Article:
Three Questions To Ask Yourself Before Speaking

May 28, 2009

If you’re like me, you get in trouble for opening your mouth a lot. It’s part of being human. But, there are lessons we can learn on how to filter our speech, whether it’s with our family, our friends, co-workers, or with the stranger on the street. The following is one of the most effective lessons on this I’ve ever heard.

Some call it the “three golden arches of communication.” These are three filters we should pass our words through before speaking up about something. As with anything, they don’t always apply, but I bet you’ll find that they could be used more often than not in conversation.

So, here are three questions you should ask:

Is what I’m about to say…

1) TRUE? Many times we take truth for granted, when people really need to hear it. We withhold truth for fear of hurting someone, or being rejected ourselves. But, it’s often not a kindness to withhold truth from someone.

However, truth in isolation can be very abusive. So we must also ask…

2) Is it LOVING? Lots of us are truthful without being kind. For instance, how would you husbands answer your wife when she asks, “Do I look fat in this dress?” We shouldn’t lie, but we must balance truth with love, discretion, and empathy. It requires translating truth into a “language” or vocabulary that is most helpful to the hearer.

Finally, we should ask…

3) Is it PROFITABLE? This is often about timing. For instance, it might be both true & loving to confront a friend about his drug addiction, but if he’s not ready to hear it, it may be worth waiting for the right time. There are times, of course, when a spoken word will show profit down the road. I.e., they may not respond to what you have to say right now, but it may kick in later on. But, we shouldn’t always assume this is the case. We can get impatient when we want to make a point or advise someone. But, why speak if it has no chance of being heard and received?

None of this is rocket science, but I’m guilty of applying only one or none of these in daily conversation, and my communication can be worthless or even worse, hurtful. If my words don’t pass these tests, silence is usually the best choice.

This all falls back on another basic question: “When I speak, am I treating the person in the way I’d want to be treated?” It requires thinking before speaking–another habit we all could stand to apply more in our relationships.

So, probably nothing you haven’t heard before, but I thought it might be a good reminder. I need to be reminded of it daily! 🙂


About John Michalak


An author, speaker, musician, and minister, John Michalak has spent more than 25 years equipping others in the areas of life-change and personal relationship. John’s inspirational new book, 365 Devotions To Embrace What Matters Most is now available from Zondervan publishing.

Need More Inspiration?

Click HERE to get more inspirational articles sent directly to you as well as updates from John on his writing and other items of interest.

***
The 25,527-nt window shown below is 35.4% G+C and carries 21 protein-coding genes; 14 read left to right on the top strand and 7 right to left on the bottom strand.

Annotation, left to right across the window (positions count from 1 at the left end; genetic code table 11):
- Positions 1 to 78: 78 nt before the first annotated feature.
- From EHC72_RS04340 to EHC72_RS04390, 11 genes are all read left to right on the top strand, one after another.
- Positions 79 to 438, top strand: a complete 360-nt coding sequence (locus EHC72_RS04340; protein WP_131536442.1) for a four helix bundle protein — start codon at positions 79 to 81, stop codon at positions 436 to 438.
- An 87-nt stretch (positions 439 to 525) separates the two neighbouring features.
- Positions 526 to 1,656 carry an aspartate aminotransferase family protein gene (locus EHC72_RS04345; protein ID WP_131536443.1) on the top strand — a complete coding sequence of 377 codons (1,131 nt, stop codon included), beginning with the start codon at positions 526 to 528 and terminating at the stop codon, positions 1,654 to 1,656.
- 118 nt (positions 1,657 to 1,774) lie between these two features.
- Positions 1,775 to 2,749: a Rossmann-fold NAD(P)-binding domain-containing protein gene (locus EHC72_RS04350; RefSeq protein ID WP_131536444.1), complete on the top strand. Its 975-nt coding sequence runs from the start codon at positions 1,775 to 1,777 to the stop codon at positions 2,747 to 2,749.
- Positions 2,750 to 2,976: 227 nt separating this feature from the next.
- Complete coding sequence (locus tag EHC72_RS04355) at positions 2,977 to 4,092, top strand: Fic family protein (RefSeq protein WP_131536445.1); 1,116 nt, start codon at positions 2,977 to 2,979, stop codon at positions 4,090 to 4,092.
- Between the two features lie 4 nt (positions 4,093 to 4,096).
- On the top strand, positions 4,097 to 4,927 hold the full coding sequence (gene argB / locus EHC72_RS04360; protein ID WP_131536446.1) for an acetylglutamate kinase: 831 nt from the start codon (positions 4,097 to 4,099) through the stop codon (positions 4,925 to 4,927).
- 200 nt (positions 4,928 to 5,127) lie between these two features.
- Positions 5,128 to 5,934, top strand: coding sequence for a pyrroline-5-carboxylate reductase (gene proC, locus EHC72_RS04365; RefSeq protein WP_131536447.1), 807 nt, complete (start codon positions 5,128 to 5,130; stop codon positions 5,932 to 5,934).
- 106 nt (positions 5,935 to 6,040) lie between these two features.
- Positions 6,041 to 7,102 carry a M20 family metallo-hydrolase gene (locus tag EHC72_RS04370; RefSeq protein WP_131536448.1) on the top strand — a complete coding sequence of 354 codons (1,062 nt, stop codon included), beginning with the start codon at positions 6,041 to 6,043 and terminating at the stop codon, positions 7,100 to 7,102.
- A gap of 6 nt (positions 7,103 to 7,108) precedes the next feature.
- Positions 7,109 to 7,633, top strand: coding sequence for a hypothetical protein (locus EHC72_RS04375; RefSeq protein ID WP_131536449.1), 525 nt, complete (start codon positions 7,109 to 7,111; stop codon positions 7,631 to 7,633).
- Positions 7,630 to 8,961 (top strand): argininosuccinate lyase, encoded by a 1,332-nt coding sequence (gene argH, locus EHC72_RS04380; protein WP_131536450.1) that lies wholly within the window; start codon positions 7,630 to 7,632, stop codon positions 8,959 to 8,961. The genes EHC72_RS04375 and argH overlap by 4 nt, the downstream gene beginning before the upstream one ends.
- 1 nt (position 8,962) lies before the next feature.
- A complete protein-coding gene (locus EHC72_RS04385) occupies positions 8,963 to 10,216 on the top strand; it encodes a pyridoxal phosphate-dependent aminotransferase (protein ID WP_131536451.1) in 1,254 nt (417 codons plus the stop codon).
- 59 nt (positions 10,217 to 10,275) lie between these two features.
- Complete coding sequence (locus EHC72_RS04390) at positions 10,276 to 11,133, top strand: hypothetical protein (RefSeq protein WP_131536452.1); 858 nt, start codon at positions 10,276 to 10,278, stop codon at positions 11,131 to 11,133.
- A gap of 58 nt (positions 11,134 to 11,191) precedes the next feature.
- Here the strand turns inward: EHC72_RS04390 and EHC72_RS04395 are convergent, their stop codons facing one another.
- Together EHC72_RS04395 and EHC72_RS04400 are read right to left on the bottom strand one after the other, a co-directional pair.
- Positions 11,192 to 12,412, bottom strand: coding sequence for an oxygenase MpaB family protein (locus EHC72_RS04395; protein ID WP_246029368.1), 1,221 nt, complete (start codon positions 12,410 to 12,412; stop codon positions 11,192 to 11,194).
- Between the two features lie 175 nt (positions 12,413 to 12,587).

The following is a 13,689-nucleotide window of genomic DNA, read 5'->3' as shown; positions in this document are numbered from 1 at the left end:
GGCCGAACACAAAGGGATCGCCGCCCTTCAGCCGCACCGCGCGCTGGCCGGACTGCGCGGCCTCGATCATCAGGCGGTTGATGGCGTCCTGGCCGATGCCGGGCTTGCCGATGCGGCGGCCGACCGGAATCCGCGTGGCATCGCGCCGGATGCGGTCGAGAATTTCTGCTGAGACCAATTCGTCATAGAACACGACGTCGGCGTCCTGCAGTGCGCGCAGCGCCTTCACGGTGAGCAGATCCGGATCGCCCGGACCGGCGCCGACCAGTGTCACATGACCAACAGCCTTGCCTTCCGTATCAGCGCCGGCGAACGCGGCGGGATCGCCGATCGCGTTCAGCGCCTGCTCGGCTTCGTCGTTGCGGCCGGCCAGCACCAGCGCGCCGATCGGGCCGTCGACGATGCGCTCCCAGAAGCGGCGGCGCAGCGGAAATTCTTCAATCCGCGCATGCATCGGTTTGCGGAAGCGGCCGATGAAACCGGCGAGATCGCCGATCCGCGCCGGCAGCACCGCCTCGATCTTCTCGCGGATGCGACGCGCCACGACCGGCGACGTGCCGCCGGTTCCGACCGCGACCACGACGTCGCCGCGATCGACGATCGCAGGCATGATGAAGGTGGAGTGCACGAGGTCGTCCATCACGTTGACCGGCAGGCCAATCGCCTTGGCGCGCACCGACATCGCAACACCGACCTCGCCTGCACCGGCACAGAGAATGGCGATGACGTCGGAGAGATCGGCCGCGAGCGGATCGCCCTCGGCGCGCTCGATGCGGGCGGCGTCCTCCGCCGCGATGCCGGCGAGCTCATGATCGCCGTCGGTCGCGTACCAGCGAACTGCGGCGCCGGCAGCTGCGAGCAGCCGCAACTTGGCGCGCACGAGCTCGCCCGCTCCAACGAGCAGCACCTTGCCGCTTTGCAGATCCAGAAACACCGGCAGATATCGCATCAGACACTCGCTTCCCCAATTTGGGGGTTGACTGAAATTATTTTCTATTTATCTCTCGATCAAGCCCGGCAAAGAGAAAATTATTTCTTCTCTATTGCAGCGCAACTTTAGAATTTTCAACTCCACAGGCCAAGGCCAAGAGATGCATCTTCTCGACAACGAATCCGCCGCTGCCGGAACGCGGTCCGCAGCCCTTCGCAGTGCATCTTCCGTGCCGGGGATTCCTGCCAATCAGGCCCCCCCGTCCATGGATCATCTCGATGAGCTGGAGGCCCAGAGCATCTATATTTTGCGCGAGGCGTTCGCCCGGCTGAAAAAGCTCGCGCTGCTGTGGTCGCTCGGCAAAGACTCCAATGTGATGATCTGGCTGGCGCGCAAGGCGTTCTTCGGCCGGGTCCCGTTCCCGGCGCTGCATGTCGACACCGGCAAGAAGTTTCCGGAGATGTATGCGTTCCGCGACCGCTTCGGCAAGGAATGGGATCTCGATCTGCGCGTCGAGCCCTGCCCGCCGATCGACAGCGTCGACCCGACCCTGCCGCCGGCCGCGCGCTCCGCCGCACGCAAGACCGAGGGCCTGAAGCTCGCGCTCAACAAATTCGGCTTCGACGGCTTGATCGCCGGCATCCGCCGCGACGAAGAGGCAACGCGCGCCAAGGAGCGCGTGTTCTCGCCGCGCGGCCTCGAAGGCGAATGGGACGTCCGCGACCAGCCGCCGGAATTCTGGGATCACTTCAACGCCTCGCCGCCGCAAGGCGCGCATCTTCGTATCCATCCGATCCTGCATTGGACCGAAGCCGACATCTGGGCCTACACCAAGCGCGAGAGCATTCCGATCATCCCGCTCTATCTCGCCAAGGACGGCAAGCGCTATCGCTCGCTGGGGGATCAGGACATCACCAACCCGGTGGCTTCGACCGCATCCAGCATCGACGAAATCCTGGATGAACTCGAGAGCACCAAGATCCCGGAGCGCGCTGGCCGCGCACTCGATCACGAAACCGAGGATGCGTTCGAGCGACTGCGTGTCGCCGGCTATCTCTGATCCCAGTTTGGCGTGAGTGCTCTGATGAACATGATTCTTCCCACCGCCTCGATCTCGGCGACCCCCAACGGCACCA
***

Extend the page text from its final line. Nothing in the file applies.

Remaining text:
• Katherine
    May 28, 2009 at 7:34 pm

    Good post John. Great reminder!

  • Barb
    July 29, 2009 at 4:32 pm

    Nice article. I have several friends who stopped talking to me because of things I said… then came back and apologized, thanked me, or both. In both cases I told the truth and they wouldn't hear it. In one, I didn't realize they would be offended. My ex-husband was a victim of the Unibomber. I told some friends that he'd use it to get famous and get his novels published. They were angry, and claimed I was, and didn't talk to me for six months… until he got his second (awful) novel published. Then they apologized.

    The second one I knew the person would be angry, but I thought it was important. Her mother died of cancer at a young age (the daughter was about 30 at the time) and she was declaring that since her father loved her mother so much, he would be alone and never remarry. I asked her to describe how much he loved her, which she gladly did. Convinced it was true, I felt the need to warn her that truly happily married people who get widowed usually remarry quickly, because they have such good associations with marriage. She was furious at me, and threw me out of her apartment. three months later I picked up the phone an she was sobbing… her father was engaged to an old friend of both her parents. "I could never have dealt with this if you hadn't told me that then," she said, "if you had waited until now, I wouldn't have believed you. Saying that was one of the most generous things anyone ever did for me."

    That didn't stop her from trying to get revenge on me later, though. I think she blamed me for her father remarrying, even though I never met her dad and only met her stepmother many years later.

    People are funny.

  • Jessica Duncan
    July 29, 2015 at 5:26 pm

    I love this, so many don’t take truthfulness and love/caring into consideration before they speak.

  • Lisa Reid
    July 29, 2015 at 7:10 pm

    We all need to stop and think before speaking.. some More than others! Ha! Great reminder!

  • Staci Mattwaoshshe
    August 2, 2015 at 2:22 pm

    I think we have all spoke before thinking, sometimes its a good thing & other times not so much. This article really gives me something to think about.

Leave a Reply